Posted on | April 12, 2009 | 1 Comment
source: epSos. de
With today’s problematic economy, folks everywhere are searching for alternative ways to bring in extra income. For crafters, our hobby provides an obvious source of extra cash. Four popular income producers are teaching, selling our products, writing and providing services.
1. Local community centers and youth groups frequently have teaching jobs available. My aunt taught sewing at our local JCC for many years. The pay wasn’t great, but she was able to do a job she loved.
2. Give weekly craft classes for adults out of your home. I sometimes go to a Tuesday morning craft class in my neighborhood. We each bring our own project and the teacher walks around giving advice and ideas as we need them.
3. Several times a year, a neighbor of mine gives jewelry classes out of her home. The classes are aimed at pre-teens and usually last for six weekly sessions.
4. When I first got my new sewing machine, I decided to take a series of sewing classes, given by another neighbor of mine. We each worked on our own pattern and the teacher helped us through each step of the process.
Selling Our Products
5. Try selling your product on Etsy. Thousands of people have had great success using Etsy as their primary sales venue.
6. Ebay also offers sales opportunities. However, because of the cut-throat competition, look carefully before investing too much time and money.
7. About 10 years ago, I sold handmade hats out of my basement. I advertised to a very specific group of individuals and I usually made about $400 – $600.00 a month profit, working part-time. I did this for four years.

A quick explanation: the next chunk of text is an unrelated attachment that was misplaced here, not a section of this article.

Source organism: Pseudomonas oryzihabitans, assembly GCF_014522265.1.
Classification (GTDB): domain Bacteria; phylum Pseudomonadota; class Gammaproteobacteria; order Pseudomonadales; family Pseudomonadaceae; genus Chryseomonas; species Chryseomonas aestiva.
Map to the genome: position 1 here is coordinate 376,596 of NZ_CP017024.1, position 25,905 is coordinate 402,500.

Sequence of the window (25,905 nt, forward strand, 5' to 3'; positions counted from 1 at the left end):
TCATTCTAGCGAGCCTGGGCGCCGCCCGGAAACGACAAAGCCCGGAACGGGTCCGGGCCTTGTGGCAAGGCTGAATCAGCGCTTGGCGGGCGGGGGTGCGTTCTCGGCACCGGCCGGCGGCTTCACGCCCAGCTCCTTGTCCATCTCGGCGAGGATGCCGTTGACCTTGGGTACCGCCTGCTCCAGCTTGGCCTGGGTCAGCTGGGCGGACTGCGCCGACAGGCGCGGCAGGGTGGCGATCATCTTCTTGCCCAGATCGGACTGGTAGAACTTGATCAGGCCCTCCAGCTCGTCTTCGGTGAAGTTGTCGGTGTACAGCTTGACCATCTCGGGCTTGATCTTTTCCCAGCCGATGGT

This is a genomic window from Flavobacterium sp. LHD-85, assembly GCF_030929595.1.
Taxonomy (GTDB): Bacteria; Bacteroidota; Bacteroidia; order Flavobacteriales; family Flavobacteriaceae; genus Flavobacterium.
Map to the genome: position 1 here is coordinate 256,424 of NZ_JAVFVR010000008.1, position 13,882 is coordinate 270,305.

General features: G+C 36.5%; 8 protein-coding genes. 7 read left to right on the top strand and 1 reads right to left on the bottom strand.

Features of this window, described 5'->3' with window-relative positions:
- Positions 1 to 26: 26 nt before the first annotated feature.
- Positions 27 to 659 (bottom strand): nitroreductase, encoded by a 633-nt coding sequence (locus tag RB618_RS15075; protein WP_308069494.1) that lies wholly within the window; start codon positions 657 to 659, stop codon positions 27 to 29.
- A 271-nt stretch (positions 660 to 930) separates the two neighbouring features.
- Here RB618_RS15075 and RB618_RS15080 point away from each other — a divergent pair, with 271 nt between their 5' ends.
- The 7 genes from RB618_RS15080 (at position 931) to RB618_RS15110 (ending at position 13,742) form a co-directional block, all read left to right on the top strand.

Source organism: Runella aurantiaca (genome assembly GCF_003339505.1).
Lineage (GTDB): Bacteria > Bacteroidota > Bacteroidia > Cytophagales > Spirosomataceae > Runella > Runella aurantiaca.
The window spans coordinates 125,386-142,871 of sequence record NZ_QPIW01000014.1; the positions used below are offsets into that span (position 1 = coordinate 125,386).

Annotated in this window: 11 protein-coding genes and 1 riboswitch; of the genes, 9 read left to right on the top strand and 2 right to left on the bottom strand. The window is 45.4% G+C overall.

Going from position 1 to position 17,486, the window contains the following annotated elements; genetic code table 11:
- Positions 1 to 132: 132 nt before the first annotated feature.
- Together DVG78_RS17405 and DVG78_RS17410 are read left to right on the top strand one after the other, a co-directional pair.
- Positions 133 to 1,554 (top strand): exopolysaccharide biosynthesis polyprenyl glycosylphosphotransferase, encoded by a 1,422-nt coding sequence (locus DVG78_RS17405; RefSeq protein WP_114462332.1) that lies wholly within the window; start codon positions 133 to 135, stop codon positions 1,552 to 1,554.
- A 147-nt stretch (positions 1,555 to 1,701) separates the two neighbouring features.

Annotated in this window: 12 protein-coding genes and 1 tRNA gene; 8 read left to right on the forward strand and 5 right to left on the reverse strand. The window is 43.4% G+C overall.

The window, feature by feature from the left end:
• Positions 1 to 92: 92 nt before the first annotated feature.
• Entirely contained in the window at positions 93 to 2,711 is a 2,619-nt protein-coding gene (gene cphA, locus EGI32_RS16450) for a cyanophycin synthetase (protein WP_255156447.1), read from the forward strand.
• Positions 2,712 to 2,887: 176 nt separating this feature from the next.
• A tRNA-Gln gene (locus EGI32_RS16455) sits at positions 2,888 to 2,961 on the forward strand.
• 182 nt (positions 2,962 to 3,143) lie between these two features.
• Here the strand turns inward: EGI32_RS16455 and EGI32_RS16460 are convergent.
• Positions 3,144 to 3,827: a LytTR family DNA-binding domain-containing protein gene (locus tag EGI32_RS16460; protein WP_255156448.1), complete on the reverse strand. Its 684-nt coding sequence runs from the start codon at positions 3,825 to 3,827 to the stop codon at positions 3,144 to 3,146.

8. Three or four times a year, I sold my hats at local fairs…Hanukkah fairs, local chamber of commerce fairs, etc. These were a great success.
9. Craft fairs are an obvious outlet for craft products. However, as these can be very expensive to enter, do some research before jumping in.
10. I once sold some handmade greeting cards, on consignment, in a museum gift shop. For me, the sales were extremely slow. But who knows? You might have better success.
11. My handmade greeting cards also made the rounds of stores in the hands of a sales rep. Again, the cards didn’t sell, but another product might have.
12. Consider starting your own craft blog. I’ll never get rich from Craft Stew, but it does bring in a nice, consistent, monthly income from advertising.
13. Not computer savvy enough to start your own blog? Suite 101 and About.com always need writers. Problogger also advertises blogging jobs.
14. If you think you can come up with enough material, writing a book may be another way to go. Sterling and Krause are two of the major craft book publishers.
15. I always see tutorials for sale on Etsy. They cover subjects like jewelry making, knitting, crocheting, sewing tote bags and lots more. As a matter of fact, I’m planning on purchasing a tutorial on macrame jewelry making.
16. Magazines frequently pay quite well for craft articles. Many of the larger publications have staff members write the articles, but small specialty publications, use primarily freelancers. Check out Writer’s Digest for appropriate magazine markets.
17. I have a friend who made a decent income crocheting replacement hair into high quality wigs that were starting to bald. She went on to travel all over the world giving classes on the process.
18. My old next door neighbors used to make baked goods for special occasions and events. They rented commercial equipment and worked out of the house.
19. My great aunt did mending from her home. Some of my earliest and most comforting childhood memories are coming into the house each day after school and seeing ladies being pinned in the living room.
20. A friend of my husband used to do bookbinding during college to earn extra money. His work was not the fine sort, that museums and collectors require. Instead, it was the strong and efficient kind of binding that students need for their books.
These 20 craft business ideas are just a sample of the hundreds of categories of businesses that crafters participate in. I picked these 20, not because they are the easiest to duplicate, but because they are the ones I have personal experience with. I hope, after reading this list, that you’re inspired to at least consider, starting a craft business of your own.
Note : This article was originally posted in four parts, but for the convenience of our readers, we are reposting it as one longer article.